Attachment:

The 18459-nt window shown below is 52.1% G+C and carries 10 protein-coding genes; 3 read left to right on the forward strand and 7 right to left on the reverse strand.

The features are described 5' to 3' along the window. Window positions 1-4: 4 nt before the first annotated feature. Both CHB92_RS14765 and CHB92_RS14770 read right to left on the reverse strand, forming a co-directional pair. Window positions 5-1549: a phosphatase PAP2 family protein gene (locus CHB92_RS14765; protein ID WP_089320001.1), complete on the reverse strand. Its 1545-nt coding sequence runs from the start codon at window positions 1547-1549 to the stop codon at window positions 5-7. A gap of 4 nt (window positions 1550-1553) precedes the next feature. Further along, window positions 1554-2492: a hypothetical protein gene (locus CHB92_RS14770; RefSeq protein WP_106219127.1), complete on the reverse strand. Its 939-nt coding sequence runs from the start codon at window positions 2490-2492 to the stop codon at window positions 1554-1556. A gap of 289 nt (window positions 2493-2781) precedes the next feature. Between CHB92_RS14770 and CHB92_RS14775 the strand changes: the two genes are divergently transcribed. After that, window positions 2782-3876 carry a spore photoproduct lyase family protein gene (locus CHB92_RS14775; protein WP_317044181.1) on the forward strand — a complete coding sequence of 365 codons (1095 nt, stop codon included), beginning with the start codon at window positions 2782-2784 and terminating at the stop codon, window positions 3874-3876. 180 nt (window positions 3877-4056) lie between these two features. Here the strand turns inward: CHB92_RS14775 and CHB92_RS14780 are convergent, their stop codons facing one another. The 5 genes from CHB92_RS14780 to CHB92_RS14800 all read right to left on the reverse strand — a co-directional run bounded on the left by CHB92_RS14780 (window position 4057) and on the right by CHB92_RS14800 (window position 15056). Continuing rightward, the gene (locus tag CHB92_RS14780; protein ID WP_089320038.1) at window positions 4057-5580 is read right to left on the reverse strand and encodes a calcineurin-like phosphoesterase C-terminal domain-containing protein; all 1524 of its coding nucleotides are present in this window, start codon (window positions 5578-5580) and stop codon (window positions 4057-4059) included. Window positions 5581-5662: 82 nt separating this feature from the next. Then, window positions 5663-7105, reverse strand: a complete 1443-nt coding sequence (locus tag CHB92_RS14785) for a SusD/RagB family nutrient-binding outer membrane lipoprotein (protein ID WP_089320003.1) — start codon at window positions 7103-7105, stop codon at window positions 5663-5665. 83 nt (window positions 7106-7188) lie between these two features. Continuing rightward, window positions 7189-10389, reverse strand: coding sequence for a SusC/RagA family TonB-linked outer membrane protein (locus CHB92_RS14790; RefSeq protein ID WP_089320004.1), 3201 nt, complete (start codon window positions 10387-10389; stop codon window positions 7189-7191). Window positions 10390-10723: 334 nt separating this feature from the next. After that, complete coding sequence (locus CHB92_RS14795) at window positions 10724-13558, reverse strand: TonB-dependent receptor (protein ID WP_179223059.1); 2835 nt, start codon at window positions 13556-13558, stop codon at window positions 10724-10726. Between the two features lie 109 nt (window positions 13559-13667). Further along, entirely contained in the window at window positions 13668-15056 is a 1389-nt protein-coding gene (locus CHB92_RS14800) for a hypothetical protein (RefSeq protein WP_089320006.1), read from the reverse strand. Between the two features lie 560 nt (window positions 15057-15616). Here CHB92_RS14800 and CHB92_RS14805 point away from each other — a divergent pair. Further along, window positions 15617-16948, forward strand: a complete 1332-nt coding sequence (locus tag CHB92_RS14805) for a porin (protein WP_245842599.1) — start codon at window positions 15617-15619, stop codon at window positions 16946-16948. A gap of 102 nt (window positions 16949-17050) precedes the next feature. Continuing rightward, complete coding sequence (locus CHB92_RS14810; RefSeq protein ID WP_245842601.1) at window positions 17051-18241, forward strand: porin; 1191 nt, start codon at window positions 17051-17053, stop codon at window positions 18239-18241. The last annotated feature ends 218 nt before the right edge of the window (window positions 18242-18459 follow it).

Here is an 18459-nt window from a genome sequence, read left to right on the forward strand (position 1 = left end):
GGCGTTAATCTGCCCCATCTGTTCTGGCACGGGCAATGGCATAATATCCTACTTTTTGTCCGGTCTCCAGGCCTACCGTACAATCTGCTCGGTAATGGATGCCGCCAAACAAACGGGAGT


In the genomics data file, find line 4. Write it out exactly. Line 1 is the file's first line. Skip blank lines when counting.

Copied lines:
GGCGTTAATCTGCCCCATCTGTTCTGGCACGGGCAATGGCATAATATCCTACTTTTTGTCCGGTCTCCAGGCCTACCGTACAATCTGCTCGGTAATGGATGCCGCCAAACAAACGGGAGT